With its stock down 5.3% over the past month, it is easy to disregard Woodward (NASDAQ:WWD). We, however decided to study the company’s financials to determine if they have got anything to do with the price decline. Fundamentals usually dictate market outcomes so it makes sense to study the company’s financials. Particularly, we will be paying attention to Woodward’s ROE today.
ROE or return on equity is a useful tool to assess how effectively a company can generate returns on the investment it received from its shareholders. In short, ROE shows the profit each dollar generates with respect to its shareholder investments.
View our latest analysis for Woodward
How Is ROE Calculated?
The formula for ROE is:
Return on Equity = Net Profit (from continuing operations) ÷ Shareholders’ Equity
So, based on the above formula, the ROE for Woodward is:
8.8% = US$171m ÷ US$1.9b (Based on the trailing twelve months to December 2022).
The ‘return’ is the amount earned after tax over the last twelve months. That means that for every $1 worth of shareholders’ equity, the company generated $0.09 in profit.
What Is The Relationship Between ROE And Earnings Growth?
Thus far, we have learned that ROE measures how efficiently a company is generating its profits. We now need to evaluate how much profit the company reinvests or “retains” for future growth which then gives us an idea about the growth potential of the company. Assuming everything else remains unchanged, the higher the ROE and profit retention, the higher the growth rate of a company compared to companies that don’t necessarily bear these characteristics.
Woodward’s Earnings Growth And 8.8% ROE
On the face of it, Woodward’s ROE is not much to talk about. However, its ROE is similar to the industry average of 8.8%, so we won’t completely dismiss the company. However, Woodward has seen a flattish net income growth over the past five years, which is not saying much. Remember, the company’s ROE is not particularly great to begin with. Hence, this provides some context to the flat earnings growth seen by the company.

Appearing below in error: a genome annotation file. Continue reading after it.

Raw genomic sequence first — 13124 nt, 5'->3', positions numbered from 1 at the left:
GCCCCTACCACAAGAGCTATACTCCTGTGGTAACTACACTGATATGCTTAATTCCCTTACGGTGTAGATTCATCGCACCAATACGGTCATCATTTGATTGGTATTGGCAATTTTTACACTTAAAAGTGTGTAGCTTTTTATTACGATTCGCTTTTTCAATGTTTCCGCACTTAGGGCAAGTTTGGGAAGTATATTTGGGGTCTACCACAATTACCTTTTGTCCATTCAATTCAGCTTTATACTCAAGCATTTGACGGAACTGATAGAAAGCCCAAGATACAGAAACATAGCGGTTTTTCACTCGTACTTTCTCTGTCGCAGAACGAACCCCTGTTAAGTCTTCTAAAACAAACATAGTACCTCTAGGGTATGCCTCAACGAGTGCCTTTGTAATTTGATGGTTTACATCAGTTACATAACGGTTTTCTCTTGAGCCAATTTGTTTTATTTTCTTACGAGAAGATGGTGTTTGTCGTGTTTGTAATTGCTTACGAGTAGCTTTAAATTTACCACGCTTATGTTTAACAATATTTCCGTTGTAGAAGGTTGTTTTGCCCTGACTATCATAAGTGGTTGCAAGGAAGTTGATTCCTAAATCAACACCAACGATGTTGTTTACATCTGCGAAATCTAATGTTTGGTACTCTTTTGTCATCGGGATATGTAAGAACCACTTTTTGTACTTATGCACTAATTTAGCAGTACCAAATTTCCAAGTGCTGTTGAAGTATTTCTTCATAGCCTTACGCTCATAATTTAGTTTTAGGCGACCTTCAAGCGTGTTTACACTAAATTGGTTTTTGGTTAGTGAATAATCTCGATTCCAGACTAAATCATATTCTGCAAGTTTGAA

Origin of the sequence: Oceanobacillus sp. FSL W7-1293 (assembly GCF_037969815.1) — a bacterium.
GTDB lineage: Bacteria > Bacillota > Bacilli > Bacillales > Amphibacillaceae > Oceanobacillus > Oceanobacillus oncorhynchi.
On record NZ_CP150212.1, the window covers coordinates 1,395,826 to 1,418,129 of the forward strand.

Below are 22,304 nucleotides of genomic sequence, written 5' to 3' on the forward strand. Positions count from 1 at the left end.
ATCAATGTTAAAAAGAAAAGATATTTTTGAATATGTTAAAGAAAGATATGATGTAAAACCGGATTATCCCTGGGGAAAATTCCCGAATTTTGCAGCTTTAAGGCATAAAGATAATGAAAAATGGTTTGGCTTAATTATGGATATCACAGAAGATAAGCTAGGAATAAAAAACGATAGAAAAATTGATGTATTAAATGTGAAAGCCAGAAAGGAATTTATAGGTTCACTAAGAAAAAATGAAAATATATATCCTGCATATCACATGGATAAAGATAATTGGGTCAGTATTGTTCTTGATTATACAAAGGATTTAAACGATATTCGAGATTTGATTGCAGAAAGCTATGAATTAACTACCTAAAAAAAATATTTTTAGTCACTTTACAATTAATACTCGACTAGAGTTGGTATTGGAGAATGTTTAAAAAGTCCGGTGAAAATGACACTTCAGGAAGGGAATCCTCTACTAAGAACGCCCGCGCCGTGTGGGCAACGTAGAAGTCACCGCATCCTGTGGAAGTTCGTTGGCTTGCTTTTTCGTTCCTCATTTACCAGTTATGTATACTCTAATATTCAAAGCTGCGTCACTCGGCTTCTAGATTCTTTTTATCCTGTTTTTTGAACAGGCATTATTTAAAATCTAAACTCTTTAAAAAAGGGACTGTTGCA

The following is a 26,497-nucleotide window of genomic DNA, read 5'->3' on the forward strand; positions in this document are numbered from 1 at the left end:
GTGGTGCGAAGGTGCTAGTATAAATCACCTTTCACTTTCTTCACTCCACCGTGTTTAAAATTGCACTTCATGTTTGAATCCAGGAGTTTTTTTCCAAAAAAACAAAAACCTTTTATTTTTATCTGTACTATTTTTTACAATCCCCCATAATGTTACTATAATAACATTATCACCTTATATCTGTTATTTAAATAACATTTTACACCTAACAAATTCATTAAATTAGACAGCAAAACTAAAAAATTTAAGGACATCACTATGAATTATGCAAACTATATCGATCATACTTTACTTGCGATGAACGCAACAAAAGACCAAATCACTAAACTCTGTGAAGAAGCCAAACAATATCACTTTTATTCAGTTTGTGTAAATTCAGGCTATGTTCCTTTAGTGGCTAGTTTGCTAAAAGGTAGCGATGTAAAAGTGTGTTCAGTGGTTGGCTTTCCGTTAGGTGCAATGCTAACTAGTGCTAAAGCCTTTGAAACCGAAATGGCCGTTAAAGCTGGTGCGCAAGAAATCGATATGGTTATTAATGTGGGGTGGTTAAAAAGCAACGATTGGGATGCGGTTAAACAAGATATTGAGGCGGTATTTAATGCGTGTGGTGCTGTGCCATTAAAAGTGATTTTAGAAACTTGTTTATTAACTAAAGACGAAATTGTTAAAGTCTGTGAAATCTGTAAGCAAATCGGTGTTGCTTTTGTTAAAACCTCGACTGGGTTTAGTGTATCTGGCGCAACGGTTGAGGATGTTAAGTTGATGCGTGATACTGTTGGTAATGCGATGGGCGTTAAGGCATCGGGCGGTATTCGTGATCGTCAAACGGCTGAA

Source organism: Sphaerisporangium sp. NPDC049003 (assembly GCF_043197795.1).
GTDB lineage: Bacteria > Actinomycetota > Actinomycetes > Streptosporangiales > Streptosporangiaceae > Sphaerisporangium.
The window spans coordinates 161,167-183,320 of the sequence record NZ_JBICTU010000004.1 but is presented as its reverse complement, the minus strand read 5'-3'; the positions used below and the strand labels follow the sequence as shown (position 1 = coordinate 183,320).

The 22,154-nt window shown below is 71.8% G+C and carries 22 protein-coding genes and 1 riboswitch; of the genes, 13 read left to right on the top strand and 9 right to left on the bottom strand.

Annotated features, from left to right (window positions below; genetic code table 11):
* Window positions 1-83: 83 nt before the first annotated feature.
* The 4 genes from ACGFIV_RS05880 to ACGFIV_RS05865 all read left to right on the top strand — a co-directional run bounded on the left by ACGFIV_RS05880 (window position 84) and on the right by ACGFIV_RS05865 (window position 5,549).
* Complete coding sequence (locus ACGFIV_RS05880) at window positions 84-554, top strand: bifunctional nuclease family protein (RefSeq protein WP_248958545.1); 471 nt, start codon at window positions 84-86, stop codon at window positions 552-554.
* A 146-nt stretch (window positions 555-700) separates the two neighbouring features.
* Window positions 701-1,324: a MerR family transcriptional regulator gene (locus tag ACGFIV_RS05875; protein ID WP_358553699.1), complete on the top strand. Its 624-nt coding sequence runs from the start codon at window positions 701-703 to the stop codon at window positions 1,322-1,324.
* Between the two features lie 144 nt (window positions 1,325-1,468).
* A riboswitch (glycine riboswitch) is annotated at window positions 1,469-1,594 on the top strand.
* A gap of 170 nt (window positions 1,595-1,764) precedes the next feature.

As a next step, we compared Woodward’s net income growth with the industry and discovered that the industry saw an average growth of 5.5% in the same period.
Earnings growth is a huge factor in stock valuation. The investor should try to establish if the expected growth or decline in earnings, whichever the case may be, is priced in. By doing so, they will have an idea if the stock is headed into clear blue waters or if swampy waters await. Has the market priced in the future outlook for WWD? You can find out in our latest intrinsic value infographic research report.
Is Woodward Making Efficient Use Of Its Profits?
Woodward’s low three-year median payout ratio of 17% (implying that the company keeps83% of its income) should mean that the company is retaining most of its earnings to fuel its growth and this should be reflected in its growth number, but that’s not the case.
Moreover, Woodward has been paying dividends for at least ten years or more suggesting that management must have perceived that the shareholders prefer dividends over earnings growth. Our latest analyst data shows that the future payout ratio of the company over the next three years is expected to be approximately 19%.
On the whole, we feel that the performance shown by Woodward can be open to many interpretations. While the company does have a high rate of reinvestment, the low ROE means that all that reinvestment is not reaping any benefit to its investors, and moreover, its having a negative impact on the earnings growth. That being so, the latest industry analyst forecasts show that the analysts are expecting to see a huge improvement in the company’s earnings growth rate. Are these analysts expectations based on the broad expectations for the industry, or on the company’s fundamentals? Click here to be taken to our analyst’s forecasts page for the company.
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This article by Simply Wall St is general in nature. We provide commentary based on historical data and analyst forecasts only using an unbiased methodology and our articles are not intended to be financial advice. It does not constitute a recommendation to buy or sell any stock, and does not take account of your objectives, or your financial situation. We aim to bring you long-term focused analysis driven by fundamental data. Note that our analysis may not factor in the latest price-sensitive company announcements or qualitative material. Simply Wall St has no position in any stocks mentioned.
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